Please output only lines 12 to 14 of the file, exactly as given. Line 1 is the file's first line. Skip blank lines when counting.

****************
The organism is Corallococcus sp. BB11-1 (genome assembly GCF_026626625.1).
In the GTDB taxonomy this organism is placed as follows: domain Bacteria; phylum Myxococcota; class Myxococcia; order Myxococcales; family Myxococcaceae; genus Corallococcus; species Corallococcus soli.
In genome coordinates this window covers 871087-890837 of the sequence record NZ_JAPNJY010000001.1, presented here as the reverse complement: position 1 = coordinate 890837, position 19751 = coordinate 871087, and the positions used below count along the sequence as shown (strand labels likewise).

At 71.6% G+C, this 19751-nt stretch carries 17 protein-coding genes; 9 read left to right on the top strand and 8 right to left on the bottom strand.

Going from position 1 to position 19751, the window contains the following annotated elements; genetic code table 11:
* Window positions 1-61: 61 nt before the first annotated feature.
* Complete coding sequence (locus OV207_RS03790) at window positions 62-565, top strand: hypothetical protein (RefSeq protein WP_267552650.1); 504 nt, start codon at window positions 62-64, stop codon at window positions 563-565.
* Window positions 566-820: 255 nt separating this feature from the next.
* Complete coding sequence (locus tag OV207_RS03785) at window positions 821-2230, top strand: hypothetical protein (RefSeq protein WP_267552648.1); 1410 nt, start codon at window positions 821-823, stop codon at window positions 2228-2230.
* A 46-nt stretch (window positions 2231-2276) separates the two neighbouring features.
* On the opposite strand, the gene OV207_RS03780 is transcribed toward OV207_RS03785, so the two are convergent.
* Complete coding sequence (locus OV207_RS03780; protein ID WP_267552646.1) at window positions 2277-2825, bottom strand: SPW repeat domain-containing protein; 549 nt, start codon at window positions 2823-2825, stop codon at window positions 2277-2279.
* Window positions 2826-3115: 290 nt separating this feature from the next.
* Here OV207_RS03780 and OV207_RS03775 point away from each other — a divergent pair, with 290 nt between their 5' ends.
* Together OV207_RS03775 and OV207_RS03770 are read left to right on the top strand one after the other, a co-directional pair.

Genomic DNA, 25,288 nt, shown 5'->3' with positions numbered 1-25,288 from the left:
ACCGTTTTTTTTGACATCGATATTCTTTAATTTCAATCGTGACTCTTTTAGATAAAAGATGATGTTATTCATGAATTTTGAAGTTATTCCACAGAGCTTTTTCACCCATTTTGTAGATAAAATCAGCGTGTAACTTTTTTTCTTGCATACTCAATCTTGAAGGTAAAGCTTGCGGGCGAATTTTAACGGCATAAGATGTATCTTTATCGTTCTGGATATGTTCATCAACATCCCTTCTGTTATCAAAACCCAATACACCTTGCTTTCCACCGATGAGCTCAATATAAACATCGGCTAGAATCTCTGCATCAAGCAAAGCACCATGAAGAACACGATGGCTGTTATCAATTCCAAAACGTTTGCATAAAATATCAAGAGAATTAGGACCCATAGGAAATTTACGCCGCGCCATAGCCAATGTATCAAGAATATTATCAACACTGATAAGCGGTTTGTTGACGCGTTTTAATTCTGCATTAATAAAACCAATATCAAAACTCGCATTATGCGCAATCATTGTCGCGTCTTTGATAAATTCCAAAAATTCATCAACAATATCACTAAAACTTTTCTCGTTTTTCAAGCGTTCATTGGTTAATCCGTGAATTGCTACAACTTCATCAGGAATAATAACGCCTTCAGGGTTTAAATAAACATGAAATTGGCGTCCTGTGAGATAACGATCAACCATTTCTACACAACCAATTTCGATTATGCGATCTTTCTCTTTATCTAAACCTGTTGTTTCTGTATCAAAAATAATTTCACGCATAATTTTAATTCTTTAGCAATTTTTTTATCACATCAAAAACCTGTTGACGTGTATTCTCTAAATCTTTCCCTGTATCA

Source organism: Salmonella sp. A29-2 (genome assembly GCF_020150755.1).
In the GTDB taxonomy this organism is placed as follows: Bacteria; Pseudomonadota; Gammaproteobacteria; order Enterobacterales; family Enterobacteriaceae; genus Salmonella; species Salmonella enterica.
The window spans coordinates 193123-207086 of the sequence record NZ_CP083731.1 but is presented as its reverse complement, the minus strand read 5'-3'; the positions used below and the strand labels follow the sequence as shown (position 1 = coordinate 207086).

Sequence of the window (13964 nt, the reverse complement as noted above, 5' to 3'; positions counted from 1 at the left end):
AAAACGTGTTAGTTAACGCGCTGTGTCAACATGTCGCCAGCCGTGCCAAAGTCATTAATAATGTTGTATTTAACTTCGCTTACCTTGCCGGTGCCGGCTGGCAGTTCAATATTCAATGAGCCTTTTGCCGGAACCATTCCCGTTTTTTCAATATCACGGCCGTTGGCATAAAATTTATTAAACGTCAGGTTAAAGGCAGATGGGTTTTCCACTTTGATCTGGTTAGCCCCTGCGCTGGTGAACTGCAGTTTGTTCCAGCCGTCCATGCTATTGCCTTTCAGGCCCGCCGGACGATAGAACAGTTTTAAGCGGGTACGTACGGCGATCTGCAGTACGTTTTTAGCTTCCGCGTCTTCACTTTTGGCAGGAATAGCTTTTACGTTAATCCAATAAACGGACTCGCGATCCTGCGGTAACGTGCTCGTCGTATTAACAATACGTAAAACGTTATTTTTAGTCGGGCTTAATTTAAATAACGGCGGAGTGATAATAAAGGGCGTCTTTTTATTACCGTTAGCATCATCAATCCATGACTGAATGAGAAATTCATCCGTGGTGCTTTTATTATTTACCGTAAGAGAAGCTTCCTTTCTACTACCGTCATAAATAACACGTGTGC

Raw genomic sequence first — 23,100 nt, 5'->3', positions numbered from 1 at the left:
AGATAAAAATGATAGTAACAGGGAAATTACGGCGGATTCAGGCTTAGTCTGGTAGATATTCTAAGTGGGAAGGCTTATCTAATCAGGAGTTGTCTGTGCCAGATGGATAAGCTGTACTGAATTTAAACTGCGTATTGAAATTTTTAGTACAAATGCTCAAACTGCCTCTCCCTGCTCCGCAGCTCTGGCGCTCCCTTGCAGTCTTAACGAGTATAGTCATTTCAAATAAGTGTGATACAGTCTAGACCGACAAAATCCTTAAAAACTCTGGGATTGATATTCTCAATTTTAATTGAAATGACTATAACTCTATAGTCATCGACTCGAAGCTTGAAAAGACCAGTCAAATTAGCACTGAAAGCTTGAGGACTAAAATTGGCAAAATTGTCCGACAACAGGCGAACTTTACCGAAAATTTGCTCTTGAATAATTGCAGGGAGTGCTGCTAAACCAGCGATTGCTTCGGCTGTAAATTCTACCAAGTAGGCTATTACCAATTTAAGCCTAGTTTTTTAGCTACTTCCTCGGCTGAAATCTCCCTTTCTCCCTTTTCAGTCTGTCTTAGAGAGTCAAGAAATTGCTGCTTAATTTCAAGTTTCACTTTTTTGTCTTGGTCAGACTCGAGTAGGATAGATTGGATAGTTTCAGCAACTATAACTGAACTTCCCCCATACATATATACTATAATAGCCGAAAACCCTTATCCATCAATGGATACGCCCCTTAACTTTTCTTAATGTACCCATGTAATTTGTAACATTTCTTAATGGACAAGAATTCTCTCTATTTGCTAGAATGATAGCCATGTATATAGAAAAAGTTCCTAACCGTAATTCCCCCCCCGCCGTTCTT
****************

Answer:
* Complete coding sequence (locus OV207_RS03780; protein ID WP_267552646.1) at window positions 2277-2825, bottom strand: SPW repeat domain-containing protein; 549 nt, start codon at window positions 2823-2825, stop codon at window positions 2277-2279.
* Window positions 2826-3115: 290 nt separating this feature from the next.
* Here OV207_RS03780 and OV207_RS03775 point away from each other — a divergent pair, with 290 nt between their 5' ends.